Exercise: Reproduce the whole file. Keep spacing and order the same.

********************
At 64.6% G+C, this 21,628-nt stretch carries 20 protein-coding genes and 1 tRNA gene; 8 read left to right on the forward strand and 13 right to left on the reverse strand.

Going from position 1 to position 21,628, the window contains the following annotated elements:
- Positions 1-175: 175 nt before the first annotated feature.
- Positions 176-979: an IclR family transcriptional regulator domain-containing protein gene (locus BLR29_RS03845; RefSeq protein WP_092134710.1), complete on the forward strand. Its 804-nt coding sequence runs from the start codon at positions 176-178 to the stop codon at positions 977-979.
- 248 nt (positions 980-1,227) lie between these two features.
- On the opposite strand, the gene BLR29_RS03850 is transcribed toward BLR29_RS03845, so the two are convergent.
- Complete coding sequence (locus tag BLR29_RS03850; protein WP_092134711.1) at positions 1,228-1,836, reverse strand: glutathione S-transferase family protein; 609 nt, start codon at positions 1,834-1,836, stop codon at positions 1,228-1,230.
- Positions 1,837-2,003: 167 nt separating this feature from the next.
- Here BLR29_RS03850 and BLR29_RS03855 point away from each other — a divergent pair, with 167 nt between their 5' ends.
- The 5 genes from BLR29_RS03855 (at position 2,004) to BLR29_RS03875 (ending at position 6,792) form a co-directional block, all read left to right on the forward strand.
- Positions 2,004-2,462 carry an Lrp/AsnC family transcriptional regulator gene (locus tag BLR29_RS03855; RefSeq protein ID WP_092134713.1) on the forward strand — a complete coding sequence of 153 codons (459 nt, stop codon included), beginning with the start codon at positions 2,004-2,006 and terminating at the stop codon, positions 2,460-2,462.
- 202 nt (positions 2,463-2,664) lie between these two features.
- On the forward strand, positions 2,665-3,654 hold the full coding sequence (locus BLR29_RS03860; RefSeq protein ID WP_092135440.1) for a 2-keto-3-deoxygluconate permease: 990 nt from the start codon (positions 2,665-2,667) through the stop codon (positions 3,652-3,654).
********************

At 64.6% G+C, this 21,628-nt stretch carries 20 protein-coding genes and 1 tRNA gene; 8 read left to right on the forward strand and 13 right to left on the reverse strand.

Going from position 1 to position 21,628, the window contains the following annotated elements:
- Positions 1-175: 175 nt before the first annotated feature.
- Positions 176-979: an IclR family transcriptional regulator domain-containing protein gene (locus BLR29_RS03845; RefSeq protein WP_092134710.1), complete on the forward strand. Its 804-nt coding sequence runs from the start codon at positions 176-178 to the stop codon at positions 977-979.
- 248 nt (positions 980-1,227) lie between these two features.
- On the opposite strand, the gene BLR29_RS03850 is transcribed toward BLR29_RS03845, so the two are convergent.
- Complete coding sequence (locus tag BLR29_RS03850; protein WP_092134711.1) at positions 1,228-1,836, reverse strand: glutathione S-transferase family protein; 609 nt, start codon at positions 1,834-1,836, stop codon at positions 1,228-1,230.
- Positions 1,837-2,003: 167 nt separating this feature from the next.
- Here BLR29_RS03850 and BLR29_RS03855 point away from each other — a divergent pair, with 167 nt between their 5' ends.
- The 5 genes from BLR29_RS03855 (at position 2,004) to BLR29_RS03875 (ending at position 6,792) form a co-directional block, all read left to right on the forward strand.
- Positions 2,004-2,462 carry an Lrp/AsnC family transcriptional regulator gene (locus tag BLR29_RS03855; RefSeq protein ID WP_092134713.1) on the forward strand — a complete coding sequence of 153 codons (459 nt, stop codon included), beginning with the start codon at positions 2,004-2,006 and terminating at the stop codon, positions 2,460-2,462.
- 202 nt (positions 2,463-2,664) lie between these two features.
- On the forward strand, positions 2,665-3,654 hold the full coding sequence (locus BLR29_RS03860; RefSeq protein ID WP_092135440.1) for a 2-keto-3-deoxygluconate permease: 990 nt from the start codon (positions 2,665-2,667) through the stop codon (positions 3,652-3,654).